Tom Lehrer pays a richly deserved tribute to all those battlers against injustice who enter combat armed only with banjos and camouflaged with nothing but broken grammar and plaid shirts. Good stuff.
Returning to the subject of Pete Seeger, I looked through many of the essays and tributes to him trying to learn when, or whether, he ever regretted his years as a loyal Communist during the era of Stalin. Did he break with his old comrades after the Budapest Uprising, or the Berlin Wall, or the Prague Spring? Or anything at all?
No such luck.
According to a New York Times article from 2007, the best Seeger ever did in the way of a denunciation was this:
But in fact, Mr. Seeger, 87, made such statements [denunciations of Stalin] years ago, at least as early as his 1993 book, “Where Have All the Flowers Gone?” In the book, he said in a 1995 interview with The New York Times Magazine, he had apologized “for following the party line so slavishly, for not seeing that Stalin was a supremely cruel misleader.”
His 1993 book? Stalin died in 1953. Couldn't Seeger have come to a conclusion a little sooner than 1993?
I've read that Seeger joined the Communist Youth League in 1936, and the main Communist Party USA in 1941. So, he spent up to 17 years of his Party career under the leadership of Stalin. (I say ‘up to’ because Seeger never made clear exactly when he left the Party.) That should have been enough time to develop an opinion of the man.
What was Stalin up to in those days? Well, he was sponsoring the great purges and show trials in which the Party, government, and Red Army leaderships, plus the peasants, the intellectuals, and foreign minorities were terrorized and decimated. That news made the papers, even the New Masses, so I assume Seeger was well aware of it all.
What else? Leon Trotsky, the Russian revolutionary and Marxist theorist, original member of the Soviet Politburo and founder of the Red Army, who had been exiled by Stalin in the 1902s, was assassinated in Mexico City on Stalin's orders.
Then there was World War II and Stalin’s pact with Hitler (1939 to 1941), followed by his invasion and annexation of Poland and Lithuania.
Right after the war there was the hostile take-over by the Soviet Union of Eastern European states, followed by the violent suppression of the East German uprising of 1953, which started with labor strikes. In Poland, there was the Poznań uprising in 1956, also a labor strike. Also in 1956, there was the huge uprising in Hungary which ended in the abolition of the Hungarian Communist Party, the calling of multi-party elections, and withdrawal from the Warsaw Pact – in fact, a counter revolution - which was brutally suppressed by a Russian military invasion. I know Seeger must have heard about that.
To be fair, since Stalin died in 1953, it was his successors who were directly to blame for everything that happened in 1956. Of course, also in 1956, came the famous denunciation of Stalin by Nikita Khrushchev to the Twentieth Party Congress of the Communist Party of the Soviet Union. His speech "On the Cult of Personality and Its Consequences" was published in the West, including in the New York Times. It made quite a splash.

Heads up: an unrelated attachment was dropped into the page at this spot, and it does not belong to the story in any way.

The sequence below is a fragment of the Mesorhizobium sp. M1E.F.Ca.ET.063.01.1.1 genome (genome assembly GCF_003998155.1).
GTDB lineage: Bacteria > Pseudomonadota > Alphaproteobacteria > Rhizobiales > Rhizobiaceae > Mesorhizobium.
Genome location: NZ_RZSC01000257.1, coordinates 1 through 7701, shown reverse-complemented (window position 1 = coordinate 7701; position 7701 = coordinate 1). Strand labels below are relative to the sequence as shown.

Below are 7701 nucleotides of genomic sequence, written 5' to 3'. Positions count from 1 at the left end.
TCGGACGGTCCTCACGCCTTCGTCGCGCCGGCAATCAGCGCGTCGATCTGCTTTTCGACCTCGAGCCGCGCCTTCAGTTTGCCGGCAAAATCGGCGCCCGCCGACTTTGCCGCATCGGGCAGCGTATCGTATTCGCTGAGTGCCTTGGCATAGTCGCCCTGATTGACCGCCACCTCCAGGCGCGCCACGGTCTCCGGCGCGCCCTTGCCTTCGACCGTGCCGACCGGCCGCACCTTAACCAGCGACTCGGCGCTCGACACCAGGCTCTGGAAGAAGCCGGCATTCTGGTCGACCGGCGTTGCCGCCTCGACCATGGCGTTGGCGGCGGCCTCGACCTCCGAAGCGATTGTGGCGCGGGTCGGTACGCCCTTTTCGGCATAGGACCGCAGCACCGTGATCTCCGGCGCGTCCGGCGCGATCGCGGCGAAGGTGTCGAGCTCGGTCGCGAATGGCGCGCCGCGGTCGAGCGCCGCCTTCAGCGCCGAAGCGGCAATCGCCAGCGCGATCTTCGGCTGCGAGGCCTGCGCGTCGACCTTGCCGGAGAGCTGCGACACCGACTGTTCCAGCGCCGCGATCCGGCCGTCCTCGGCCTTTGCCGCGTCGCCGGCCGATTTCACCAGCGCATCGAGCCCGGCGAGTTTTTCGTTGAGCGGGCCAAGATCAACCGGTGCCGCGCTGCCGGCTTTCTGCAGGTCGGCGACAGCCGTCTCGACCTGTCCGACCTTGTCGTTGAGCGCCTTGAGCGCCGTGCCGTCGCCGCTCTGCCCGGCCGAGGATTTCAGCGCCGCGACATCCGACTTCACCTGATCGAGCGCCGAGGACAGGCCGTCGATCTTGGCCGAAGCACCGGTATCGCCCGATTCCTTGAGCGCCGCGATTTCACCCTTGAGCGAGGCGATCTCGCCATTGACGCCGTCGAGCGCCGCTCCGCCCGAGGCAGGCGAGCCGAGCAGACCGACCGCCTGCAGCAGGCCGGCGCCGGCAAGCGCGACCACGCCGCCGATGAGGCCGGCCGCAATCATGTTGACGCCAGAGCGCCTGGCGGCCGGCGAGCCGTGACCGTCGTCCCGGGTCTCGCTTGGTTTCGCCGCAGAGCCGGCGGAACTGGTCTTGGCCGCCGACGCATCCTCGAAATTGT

Surely Seeger read about Khrushchev's speech. Didn’t the crimes of the Stalin era make an impression on him? I guess not, if it was only in 1993 that Seeger expressed some small criticism of Stalin.
A supremely cruel misleader. That’s it? After spending thirteen years as a loyal Communist while Stalin was alive, and with the benefit of another forty years of hindsight after Stalin’s death, that’s all Seeger had to say about the man?
So tell me … if Leni Riefenstahl, sometime around 1984, had told an interviewer that Hitler was “a supremely cruel misleader,” would she have then been welcomed back to the human race, and become a fit subject for film criticism or, say, an NPR profile about all her fascinating artistic pursuits since WWII? At the least, would Jodie Foster finally be able to make the Riefenstahl biographical film she is rumored to be developing? I don't think so.
I mean, 1993? Really? Why even bother making such a ridiculously mild ‘denunciation’ at such a comically late date? Not only had Stalin been dead for forty years, but the Soviet Union itself had ceased to exist by the time Seeger wrote his book.
It’s like Seeger waited until he was the last Communist still standing before he let rip with that tiny diss.
Where have all the commies gone, long time passing?I hesitate to speak ill of the dead. But given that we've talking about the last unrepentant follower of Stalin, I ask myself, when will we ever learn to shun the propagandists of left-totalitarianism the same as we do their counterparts on the right and elsewhere?
Where have all the commies gone, long time ago?
Where have all the commies gone?
Gone to grave yards every one